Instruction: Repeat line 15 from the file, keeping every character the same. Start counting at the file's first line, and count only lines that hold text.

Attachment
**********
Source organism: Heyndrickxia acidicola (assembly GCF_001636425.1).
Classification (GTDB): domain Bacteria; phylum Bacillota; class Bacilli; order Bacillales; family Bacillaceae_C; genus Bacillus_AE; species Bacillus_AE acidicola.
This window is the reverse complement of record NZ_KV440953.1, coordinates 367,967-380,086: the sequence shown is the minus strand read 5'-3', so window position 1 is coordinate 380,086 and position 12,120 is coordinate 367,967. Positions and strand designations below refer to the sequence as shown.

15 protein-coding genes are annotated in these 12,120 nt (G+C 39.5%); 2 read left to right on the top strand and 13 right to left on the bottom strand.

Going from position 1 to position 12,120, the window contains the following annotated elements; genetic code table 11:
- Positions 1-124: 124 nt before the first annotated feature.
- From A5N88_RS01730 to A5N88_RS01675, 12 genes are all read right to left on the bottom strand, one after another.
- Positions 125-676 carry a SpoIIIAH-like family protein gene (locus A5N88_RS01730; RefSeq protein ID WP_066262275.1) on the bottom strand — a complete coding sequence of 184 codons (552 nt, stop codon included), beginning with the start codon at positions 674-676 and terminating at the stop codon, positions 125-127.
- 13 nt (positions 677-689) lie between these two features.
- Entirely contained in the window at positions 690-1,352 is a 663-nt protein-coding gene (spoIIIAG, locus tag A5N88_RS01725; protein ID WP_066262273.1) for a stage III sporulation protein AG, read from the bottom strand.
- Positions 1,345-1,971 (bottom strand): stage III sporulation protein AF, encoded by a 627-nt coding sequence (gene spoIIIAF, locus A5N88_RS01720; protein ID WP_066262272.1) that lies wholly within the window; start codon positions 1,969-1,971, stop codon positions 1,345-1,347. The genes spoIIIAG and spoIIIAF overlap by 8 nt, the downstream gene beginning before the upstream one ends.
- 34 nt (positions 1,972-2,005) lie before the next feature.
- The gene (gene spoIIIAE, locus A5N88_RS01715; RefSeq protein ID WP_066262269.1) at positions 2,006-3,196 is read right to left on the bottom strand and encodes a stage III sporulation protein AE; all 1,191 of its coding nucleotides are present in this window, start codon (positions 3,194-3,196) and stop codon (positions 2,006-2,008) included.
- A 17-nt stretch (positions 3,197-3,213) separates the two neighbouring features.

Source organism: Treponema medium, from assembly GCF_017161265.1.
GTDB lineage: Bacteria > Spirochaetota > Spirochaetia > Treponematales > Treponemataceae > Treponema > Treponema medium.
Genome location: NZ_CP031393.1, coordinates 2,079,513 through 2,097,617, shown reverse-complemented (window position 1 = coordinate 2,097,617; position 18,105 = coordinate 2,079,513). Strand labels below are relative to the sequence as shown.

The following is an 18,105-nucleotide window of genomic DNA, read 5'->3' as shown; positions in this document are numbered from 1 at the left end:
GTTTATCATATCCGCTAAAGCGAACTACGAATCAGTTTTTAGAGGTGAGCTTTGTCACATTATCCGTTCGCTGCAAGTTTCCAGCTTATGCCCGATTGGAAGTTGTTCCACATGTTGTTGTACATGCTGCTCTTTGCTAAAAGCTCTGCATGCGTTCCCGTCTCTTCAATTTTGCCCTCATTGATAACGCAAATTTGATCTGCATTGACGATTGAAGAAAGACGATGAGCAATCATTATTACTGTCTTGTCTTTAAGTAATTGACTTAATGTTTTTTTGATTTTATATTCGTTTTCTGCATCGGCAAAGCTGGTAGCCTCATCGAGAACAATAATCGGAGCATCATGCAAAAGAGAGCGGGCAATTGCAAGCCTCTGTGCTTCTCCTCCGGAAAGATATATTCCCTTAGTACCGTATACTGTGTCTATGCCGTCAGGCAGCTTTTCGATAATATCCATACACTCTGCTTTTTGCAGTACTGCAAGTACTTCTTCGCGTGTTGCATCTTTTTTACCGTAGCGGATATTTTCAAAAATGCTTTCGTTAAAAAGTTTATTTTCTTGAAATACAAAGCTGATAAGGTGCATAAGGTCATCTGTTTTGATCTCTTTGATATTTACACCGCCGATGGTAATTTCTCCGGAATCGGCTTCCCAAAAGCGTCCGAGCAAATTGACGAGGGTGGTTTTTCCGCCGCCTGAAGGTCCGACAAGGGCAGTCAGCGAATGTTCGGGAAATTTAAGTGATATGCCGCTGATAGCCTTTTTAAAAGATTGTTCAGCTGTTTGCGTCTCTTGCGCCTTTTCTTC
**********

Source organism: Treponema medium, from assembly GCF_017161265.1.